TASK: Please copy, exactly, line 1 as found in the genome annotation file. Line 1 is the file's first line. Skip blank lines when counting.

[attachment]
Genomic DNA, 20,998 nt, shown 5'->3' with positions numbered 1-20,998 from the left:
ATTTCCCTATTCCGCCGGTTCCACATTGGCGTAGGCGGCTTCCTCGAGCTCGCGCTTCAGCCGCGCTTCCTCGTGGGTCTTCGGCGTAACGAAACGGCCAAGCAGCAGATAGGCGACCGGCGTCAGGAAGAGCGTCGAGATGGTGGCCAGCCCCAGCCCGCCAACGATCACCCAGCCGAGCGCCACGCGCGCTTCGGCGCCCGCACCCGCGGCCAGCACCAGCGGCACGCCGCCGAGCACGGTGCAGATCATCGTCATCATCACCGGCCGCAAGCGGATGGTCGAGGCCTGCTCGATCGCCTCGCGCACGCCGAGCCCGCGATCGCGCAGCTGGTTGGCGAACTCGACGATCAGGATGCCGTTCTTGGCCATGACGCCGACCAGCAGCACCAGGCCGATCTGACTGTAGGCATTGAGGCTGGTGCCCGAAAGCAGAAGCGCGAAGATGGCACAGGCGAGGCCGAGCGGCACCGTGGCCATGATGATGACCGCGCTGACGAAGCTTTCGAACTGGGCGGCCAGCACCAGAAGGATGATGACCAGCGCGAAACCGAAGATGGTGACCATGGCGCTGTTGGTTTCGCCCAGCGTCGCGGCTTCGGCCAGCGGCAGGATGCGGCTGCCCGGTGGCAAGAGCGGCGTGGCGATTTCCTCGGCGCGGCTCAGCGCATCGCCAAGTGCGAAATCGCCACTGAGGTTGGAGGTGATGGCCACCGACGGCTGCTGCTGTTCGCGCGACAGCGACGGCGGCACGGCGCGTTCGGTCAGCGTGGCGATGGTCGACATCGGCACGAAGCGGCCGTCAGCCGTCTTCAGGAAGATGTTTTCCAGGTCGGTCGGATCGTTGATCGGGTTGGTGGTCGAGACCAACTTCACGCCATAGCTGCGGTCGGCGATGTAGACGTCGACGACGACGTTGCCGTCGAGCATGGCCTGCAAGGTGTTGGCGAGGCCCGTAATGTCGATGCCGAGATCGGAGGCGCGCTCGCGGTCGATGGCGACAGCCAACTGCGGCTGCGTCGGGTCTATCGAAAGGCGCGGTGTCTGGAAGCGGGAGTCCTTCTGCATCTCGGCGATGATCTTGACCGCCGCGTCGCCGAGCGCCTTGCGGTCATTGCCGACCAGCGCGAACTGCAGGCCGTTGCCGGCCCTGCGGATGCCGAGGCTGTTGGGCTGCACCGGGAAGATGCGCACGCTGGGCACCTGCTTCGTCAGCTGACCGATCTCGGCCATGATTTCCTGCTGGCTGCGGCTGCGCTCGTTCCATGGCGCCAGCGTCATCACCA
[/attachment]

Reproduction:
Genomic DNA, 20,998 nt, shown 5'->3' with positions numbered 1-20,998 from the left: